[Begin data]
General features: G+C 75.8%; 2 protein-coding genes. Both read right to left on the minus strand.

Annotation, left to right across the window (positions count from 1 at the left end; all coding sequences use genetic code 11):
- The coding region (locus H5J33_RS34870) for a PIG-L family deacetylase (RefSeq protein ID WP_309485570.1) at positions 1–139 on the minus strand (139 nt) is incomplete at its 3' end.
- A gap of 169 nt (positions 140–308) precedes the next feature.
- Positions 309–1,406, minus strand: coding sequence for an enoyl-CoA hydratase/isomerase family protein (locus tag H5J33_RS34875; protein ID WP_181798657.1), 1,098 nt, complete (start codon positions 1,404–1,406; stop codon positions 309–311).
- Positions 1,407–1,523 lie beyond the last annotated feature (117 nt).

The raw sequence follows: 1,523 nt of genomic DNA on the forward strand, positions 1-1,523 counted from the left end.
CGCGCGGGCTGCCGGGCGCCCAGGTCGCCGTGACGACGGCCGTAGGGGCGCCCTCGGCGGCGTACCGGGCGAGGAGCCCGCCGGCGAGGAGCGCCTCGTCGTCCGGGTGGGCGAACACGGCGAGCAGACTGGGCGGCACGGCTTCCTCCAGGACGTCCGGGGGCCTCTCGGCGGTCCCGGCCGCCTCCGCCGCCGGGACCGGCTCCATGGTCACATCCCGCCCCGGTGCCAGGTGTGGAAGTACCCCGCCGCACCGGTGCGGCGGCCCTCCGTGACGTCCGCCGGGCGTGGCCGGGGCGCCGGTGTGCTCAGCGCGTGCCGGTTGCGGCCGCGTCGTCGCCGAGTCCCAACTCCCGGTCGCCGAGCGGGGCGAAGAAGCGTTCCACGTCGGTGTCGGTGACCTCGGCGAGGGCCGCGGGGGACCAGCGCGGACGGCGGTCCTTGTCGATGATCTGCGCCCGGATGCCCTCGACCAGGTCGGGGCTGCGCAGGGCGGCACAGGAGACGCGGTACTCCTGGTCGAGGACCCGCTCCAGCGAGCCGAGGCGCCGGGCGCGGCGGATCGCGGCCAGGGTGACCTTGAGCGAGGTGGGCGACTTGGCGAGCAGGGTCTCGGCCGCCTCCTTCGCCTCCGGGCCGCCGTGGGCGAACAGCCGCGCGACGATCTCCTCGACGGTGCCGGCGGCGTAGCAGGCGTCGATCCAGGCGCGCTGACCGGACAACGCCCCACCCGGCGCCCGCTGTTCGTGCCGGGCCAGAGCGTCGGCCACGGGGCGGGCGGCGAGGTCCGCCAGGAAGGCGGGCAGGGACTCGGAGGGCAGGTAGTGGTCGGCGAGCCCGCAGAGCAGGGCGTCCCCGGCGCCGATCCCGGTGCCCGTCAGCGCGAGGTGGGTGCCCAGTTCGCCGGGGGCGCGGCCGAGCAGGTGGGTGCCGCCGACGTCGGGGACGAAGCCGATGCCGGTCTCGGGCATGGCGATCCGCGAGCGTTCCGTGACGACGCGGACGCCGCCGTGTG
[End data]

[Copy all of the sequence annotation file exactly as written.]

General features: G+C 75.8%; 2 protein-coding genes. Both read right to left on the minus strand.

Annotation, left to right across the window (positions count from 1 at the left end; all coding sequences use genetic code 11):
- The coding region (locus H5J33_RS34870) for a PIG-L family deacetylase (RefSeq protein ID WP_309485570.1) at positions 1–139 on the minus strand (139 nt) is incomplete at its 3' end.
- A gap of 169 nt (positions 140–308) precedes the next feature.
- Positions 309–1,406, minus strand: coding sequence for an enoyl-CoA hydratase/isomerase family protein (locus tag H5J33_RS34875; protein ID WP_181798657.1), 1,098 nt, complete (start codon positions 1,404–1,406; stop codon positions 309–311).
- Positions 1,407–1,523 lie beyond the last annotated feature (117 nt).

The raw sequence follows: 1,523 nt of genomic DNA on the forward strand, positions 1-1,523 counted from the left end.
CGCGCGGGCTGCCGGGCGCCCAGGTCGCCGTGACGACGGCCGTAGGGGCGCCCTCGGCGGCGTACCGGGCGAGGAGCCCGCCGGCGAGGAGCGCCTCGTCGTCCGGGTGGGCGAACACGGCGAGCAGACTGGGCGGCACGGCTTCCTCCAGGACGTCCGGGGGCCTCTCGGCGGTCCCGGCCGCCTCCGCCGCCGGGACCGGCTCCATGGTCACATCCCGCCCCGGTGCCAGGTGTGGAAGTACCCCGCCGCACCGGTGCGGCGGCCCTCCGTGACGTCCGCCGGGCGTGGCCGGGGCGCCGGTGTGCTCAGCGCGTGCCGGTTGCGGCCGCGTCGTCGCCGAGTCCCAACTCCCGGTCGCCGAGCGGGGCGAAGAAGCGTTCCACGTCGGTGTCGGTGACCTCGGCGAGGGCCGCGGGGGACCAGCGCGGACGGCGGTCCTTGTCGATGATCTGCGCCCGGATGCCCTCGACCAGGTCGGGGCTGCGCAGGGCGGCACAGGAGACGCGGTACTCCTGGTCGAGGACCCGCTCCAGCGAGCCGAGGCGCCGGGCGCGGCGGATCGCGGCCAGGGTGACCTTGAGCGAGGTGGGCGACTTGGCGAGCAGGGTCTCGGCCGCCTCCTTCGCCTCCGGGCCGCCGTGGGCGAACAGCCGCGCGACGATCTCCTCGACGGTGCCGGCGGCGTAGCAGGCGTCGATCCAGGCGCGCTGACCGGACAACGCCCCACCCGGCGCCCGCTGTTCGTGCCGGGCCAGAGCGTCGGCCACGGGGCGGGCGGCGAGGTCCGCCAGGAAGGCGGGCAGGGACTCGGAGGGCAGGTAGTGGTCGGCGAGCCCGCAGAGCAGGGCGTCCCCGGCGCCGATCCCGGTGCCCGTCAGCGCGAGGTGGGTGCCCAGTTCGCCGGGGGCGCGGCCGAGCAGGTGGGTGCCGCCGACGTCGGGGACGAAGCCGATGCCGGTCTCGGGCATGGCGATCCGCGAGCGTTCCGTGACGACGCGGACGCCGCCGTGTG